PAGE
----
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Sunday, September 27, 2009

Wedding Videos People Will Actually Watch Using A Remotely Fired Camera

I am of the opinion that no one wants to watch your wedding video and you probably don't want to watch your wedding video for at least ten years.  So with that said, make sure its in a future proof format. I would be hard-pressed to find a VCR now to play mine. So what will people watch - a minute version of your wedding, on YouTube. Like so:

So what you have here is a minute ten time-lapse of Shaun and Jessica's wedding.  It was shot with the following hardware:
  • Nikon D80 camera [$600]
  • Sigma 30mm 1.4 lens [$430]
  • CyberSync Wireless Remote Controls [$130]
  • Shutter Release Cable [$25]
  • Tripod [$375]
Software was Quicktime Pro.  Here's a nice silent video on how to get your images into movie form: LINK
Or for other software suggestions go to HERE [lifehacker.com]

You look at that list of equipment and say WHOA that's a lot of money just to make a little time-lapse video.  Well to be honest it is all overkill for what you are trying to produce.  That is just want I used because I'm a wedding photographer and I had all of that equipment with me at the wedding anyway.  The only special purchase was the $25 shutter release cable.  The CyberSyncs are what I use to trigger my lights during the formals. Same with the camera and lens - they're already pulling double duty during the wedding day.

Here's why the time-lapse above is not really just a time-lapse but rather a smart time-lapse.  Normally a time-lapse will take a picture every so often, usually 1 - 2 secs for an event with a short duration, like clouds rolling or a 30 minute wedding ceremony, to 1 every day if you are taking a picture of say a construction site.  Using the wedding scenario, it is possible that you could miss something important by having it dumbly fire every other second, while at the same time end up with lots of extra frames you don't really need. So here's where my smart time-lapse is cooler and better than dumb time-lapse.  During a ceremony I am waking around the main floor of the church with a camera and a 70-200mm VR lens. The problem I have as a solo shooter is that I can only point a camera in one direction at a time.  This remote camera set up allows me to get a wide angle shot and a telephoto shot at the same time.  The happy byproduct of this is a very nice time-lapse. Here's how I do it:

  1. The remote camera's clock is sync'd with the walking around camera's clock.
  2. I place the camera on a tripod someplace that it won't get bumped.  The camera cannot move or your movie will jump.
  3. The focus is set for where the couple will be standing and then put on manual. 
  4. The exposure is set for where the couple will be standing and then put on manual.
  5. The white balance is set for where the couple will be standing and then put on manual.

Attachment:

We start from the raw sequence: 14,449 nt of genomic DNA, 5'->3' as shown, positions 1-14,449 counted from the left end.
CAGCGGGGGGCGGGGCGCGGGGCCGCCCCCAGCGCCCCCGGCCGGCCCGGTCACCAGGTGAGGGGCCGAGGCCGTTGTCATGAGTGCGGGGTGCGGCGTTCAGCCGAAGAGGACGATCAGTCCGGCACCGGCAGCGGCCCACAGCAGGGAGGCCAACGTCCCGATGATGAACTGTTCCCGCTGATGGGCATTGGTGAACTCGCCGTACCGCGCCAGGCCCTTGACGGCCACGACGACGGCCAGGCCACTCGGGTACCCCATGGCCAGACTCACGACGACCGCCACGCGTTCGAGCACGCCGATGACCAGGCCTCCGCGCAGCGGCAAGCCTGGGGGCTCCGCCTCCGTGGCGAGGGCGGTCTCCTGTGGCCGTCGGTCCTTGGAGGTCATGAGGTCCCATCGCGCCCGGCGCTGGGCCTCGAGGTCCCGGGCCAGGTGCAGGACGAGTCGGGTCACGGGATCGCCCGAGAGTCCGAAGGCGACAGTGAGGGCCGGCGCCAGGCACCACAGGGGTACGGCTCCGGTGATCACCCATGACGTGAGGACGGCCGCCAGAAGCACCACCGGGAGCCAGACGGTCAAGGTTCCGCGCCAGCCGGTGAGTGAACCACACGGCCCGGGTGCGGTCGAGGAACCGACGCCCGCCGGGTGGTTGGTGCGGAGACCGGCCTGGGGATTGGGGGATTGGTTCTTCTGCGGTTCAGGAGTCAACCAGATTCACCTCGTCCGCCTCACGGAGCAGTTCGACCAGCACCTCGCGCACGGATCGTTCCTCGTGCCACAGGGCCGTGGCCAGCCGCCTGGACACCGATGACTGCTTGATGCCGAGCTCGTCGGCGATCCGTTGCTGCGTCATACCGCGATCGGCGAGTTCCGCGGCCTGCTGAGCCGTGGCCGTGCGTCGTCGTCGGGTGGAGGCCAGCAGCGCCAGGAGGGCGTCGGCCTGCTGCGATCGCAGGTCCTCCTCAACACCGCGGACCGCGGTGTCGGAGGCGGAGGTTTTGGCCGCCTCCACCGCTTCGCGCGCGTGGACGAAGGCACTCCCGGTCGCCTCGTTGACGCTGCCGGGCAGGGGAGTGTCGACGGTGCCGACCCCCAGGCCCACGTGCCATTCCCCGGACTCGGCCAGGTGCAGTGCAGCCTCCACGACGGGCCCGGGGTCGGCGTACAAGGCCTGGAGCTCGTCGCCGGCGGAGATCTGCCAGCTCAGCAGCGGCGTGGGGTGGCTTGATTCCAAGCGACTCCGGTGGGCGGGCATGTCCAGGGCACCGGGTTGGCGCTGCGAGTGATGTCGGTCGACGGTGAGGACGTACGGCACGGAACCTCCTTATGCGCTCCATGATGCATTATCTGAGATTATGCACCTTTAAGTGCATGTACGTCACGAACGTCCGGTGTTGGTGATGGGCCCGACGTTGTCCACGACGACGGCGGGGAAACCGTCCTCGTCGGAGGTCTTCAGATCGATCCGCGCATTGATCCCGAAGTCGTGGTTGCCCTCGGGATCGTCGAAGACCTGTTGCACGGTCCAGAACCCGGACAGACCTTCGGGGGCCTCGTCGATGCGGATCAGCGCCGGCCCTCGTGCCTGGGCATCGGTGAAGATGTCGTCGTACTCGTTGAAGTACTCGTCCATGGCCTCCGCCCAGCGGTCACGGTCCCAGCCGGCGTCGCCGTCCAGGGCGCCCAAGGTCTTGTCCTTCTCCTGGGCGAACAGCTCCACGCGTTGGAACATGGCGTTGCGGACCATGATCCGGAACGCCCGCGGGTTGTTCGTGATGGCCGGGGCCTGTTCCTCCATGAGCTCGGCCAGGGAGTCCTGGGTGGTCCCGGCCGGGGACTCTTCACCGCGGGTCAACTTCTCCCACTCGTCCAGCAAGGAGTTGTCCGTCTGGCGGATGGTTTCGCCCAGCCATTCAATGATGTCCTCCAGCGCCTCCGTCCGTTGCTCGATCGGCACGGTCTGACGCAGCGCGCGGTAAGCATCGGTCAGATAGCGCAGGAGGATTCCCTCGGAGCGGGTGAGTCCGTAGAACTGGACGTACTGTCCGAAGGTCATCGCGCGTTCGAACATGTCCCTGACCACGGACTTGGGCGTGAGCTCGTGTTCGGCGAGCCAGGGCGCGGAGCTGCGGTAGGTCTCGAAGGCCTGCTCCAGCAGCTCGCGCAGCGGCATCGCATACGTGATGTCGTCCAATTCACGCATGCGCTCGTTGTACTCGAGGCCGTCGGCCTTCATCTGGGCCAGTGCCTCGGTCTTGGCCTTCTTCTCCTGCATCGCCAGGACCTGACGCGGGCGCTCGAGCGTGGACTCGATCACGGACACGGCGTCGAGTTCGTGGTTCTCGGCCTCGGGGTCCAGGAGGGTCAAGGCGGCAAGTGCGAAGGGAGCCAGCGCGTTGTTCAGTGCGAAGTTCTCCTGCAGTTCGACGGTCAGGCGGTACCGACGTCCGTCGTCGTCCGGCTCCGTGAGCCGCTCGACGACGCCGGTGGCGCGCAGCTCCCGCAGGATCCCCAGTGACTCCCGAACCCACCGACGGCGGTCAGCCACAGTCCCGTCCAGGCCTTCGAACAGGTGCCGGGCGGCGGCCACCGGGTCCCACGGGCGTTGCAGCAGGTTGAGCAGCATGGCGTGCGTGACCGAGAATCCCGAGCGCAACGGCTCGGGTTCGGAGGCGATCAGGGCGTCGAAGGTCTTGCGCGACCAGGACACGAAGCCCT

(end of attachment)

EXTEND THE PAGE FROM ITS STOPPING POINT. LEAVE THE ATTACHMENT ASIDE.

6. A Cybersync battery powered receiver is attached to the tripod and the shutter release cable attaches the receiver to the camera via the cameras shutter release port.
  7. The Cybersync reciever is on the same channel as the transmitter.
  8. Take a picture with the camera with the transmitter and boom - the remote camera fires too.
You are going to have as many time-lapse photos as you take during the ceremony which is a good and bad.  The more photos you have from the remote camera the more fluid your movie will look.  I have learned to hit the test button on the transmitter to add frames of important things that I don't need floor level coverage of.  A perfect example would be the wedding party walking down the aisle.  Not really wedding album material - but good for the video. So I hit the button every so often and add those frames in.  This also allows you to cut out most of the time sermon where there isn't so much action to have in the video. During much of the sermon there isn't a lot for me to photograph. So that's when I usually am able to sit down and delete duds.

Again, my original intent was to be able to get pictures from two angles while there is only one of me.  The happy byproduct is the time-lapse.

You should look for other applications of this where it would be cool to have two shot of two angles or two focal lengths and see what kind of time-lapse can result from it. I orginally stole this off the Strobist website about how to fire a remote camera using a pocket wizard.  Exact same principles just a little different equipment. [See Strobist Post]

All of this of course is the alternative to having a camera make a dumb time-lapse such Amy and Mike driving around in the back of a car:

Now that was shot an infrared modified Canon G10 with a cheapo eBay interval meter (G9 has this built in).  There is makes no sense to have to use smart time-lapse technology (can I patent that?)

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